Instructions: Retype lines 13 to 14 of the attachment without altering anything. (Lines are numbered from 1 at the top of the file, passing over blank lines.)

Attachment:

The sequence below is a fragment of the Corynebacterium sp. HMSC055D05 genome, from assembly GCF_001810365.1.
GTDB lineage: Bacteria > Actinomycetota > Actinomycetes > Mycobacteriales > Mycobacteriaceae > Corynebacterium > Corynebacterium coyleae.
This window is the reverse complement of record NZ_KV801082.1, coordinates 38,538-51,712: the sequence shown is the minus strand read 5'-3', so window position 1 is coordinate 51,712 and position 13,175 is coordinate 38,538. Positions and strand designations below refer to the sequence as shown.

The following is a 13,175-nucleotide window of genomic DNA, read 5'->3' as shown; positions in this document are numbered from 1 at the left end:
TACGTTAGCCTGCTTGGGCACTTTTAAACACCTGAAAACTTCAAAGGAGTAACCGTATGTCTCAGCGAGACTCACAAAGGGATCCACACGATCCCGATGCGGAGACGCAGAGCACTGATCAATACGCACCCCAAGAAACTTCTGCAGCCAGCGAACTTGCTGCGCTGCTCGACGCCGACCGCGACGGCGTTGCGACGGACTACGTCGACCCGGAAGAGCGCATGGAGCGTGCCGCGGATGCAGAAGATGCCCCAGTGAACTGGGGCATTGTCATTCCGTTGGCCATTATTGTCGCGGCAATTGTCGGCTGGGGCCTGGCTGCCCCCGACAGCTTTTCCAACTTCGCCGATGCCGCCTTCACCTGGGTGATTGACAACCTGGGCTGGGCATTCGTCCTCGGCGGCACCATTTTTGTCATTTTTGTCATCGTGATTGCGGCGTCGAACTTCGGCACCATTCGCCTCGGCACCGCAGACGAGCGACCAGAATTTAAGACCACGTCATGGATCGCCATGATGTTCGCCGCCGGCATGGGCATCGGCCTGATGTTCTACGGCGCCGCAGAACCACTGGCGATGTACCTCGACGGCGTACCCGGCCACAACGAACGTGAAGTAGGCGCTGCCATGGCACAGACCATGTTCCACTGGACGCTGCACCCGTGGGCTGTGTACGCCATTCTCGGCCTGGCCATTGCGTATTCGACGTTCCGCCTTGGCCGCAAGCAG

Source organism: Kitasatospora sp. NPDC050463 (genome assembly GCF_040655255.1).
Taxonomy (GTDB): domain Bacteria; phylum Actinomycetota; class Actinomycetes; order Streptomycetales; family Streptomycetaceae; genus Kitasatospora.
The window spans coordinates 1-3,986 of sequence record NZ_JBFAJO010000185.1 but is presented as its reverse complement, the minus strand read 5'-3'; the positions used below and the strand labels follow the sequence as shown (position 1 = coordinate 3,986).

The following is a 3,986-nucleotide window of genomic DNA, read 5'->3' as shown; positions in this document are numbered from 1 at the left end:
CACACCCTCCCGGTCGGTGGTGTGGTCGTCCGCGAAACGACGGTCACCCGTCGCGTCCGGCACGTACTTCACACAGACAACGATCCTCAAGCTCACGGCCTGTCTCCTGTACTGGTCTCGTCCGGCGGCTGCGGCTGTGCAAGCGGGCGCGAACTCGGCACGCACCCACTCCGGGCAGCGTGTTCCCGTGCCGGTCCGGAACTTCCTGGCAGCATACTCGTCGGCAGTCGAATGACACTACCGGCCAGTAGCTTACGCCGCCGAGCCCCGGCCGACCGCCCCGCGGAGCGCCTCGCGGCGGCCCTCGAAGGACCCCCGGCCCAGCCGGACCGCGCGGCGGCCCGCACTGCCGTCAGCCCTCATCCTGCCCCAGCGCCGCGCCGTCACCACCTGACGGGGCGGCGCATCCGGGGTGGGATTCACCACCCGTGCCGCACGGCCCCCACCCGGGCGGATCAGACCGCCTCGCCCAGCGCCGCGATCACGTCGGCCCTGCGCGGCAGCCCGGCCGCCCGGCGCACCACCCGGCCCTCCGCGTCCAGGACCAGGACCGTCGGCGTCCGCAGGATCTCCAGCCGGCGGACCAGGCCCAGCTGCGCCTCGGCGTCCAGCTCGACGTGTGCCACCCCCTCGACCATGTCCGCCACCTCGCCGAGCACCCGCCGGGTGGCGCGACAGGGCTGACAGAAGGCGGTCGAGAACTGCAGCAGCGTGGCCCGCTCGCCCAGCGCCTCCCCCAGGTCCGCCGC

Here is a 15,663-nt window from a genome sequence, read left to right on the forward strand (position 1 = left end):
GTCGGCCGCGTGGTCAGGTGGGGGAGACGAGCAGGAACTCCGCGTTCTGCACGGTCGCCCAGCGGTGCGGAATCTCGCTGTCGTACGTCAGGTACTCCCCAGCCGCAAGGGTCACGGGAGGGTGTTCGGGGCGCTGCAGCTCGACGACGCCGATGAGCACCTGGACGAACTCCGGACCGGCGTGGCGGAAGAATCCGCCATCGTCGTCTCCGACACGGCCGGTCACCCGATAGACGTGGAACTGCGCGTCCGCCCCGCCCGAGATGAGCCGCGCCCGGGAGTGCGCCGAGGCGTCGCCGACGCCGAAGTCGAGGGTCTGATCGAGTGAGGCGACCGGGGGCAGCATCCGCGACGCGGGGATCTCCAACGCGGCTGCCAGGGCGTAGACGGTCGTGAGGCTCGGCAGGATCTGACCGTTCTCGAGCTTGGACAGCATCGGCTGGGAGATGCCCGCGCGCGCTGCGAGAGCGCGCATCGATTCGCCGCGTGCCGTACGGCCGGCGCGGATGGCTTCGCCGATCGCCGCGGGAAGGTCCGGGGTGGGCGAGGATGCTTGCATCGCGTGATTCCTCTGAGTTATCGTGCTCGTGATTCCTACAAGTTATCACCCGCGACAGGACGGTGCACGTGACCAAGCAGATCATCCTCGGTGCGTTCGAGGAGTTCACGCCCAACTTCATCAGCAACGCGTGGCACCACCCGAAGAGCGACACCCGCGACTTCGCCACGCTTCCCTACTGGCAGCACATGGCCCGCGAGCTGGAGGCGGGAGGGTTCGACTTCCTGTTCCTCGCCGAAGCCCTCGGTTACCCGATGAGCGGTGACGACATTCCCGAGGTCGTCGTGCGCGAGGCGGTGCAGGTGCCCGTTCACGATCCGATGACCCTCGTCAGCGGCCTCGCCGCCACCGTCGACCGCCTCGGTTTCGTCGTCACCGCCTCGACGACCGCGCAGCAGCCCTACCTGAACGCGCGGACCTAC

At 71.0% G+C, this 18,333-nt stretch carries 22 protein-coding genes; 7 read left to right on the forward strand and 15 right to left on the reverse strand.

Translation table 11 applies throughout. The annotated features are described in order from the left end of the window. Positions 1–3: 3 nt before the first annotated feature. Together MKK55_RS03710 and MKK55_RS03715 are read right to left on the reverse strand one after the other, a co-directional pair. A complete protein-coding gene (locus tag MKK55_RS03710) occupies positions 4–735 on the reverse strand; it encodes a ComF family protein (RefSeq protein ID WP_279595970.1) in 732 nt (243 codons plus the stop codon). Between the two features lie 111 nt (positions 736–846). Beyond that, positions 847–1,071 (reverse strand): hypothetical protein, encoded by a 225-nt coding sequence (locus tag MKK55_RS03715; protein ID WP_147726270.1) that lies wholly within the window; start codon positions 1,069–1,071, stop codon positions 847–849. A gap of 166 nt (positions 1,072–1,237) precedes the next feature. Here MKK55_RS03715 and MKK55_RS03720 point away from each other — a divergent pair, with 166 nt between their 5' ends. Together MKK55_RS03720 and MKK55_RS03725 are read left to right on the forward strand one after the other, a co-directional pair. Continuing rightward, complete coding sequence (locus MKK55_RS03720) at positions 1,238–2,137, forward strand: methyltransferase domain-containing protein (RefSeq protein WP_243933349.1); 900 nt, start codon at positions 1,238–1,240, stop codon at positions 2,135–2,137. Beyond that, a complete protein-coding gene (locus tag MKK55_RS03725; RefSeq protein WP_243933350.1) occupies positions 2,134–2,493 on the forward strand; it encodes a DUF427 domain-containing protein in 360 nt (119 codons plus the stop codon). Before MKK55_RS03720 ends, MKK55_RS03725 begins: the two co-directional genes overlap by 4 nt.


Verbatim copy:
At 71.0% G+C, this 18,333-nt stretch carries 22 protein-coding genes; 7 read left to right on the forward strand and 15 right to left on the reverse strand.

Translation table 11 applies throughout. The annotated features are described in order from the left end of the window. Positions 1–3: 3 nt before the first annotated feature. Together MKK55_RS03710 and MKK55_RS03715 are read right to left on the reverse strand one after the other, a co-directional pair. A complete protein-coding gene (locus tag MKK55_RS03710) occupies positions 4–735 on the reverse strand; it encodes a ComF family protein (RefSeq protein ID WP_279595970.1) in 732 nt (243 codons plus the stop codon). Between the two features lie 111 nt (positions 736–846). Beyond that, positions 847–1,071 (reverse strand): hypothetical protein, encoded by a 225-nt coding sequence (locus tag MKK55_RS03715; protein ID WP_147726270.1) that lies wholly within the window; start codon positions 1,069–1,071, stop codon positions 847–849. A gap of 166 nt (positions 1,072–1,237) precedes the next feature. Here MKK55_RS03715 and MKK55_RS03720 point away from each other — a divergent pair, with 166 nt between their 5' ends. Together MKK55_RS03720 and MKK55_RS03725 are read left to right on the forward strand one after the other, a co-directional pair. Continuing rightward, complete coding sequence (locus MKK55_RS03720) at positions 1,238–2,137, forward strand: methyltransferase domain-containing protein (RefSeq protein WP_243933349.1); 900 nt, start codon at positions 1,238–1,240, stop codon at positions 2,135–2,137. Beyond that, a complete protein-coding gene (locus tag MKK55_RS03725; RefSeq protein WP_243933350.1) occupies positions 2,134–2,493 on the forward strand; it encodes a DUF427 domain-containing protein in 360 nt (119 codons plus the stop codon). Before MKK55_RS03720 ends, MKK55_RS03725 begins: the two co-directional genes overlap by 4 nt.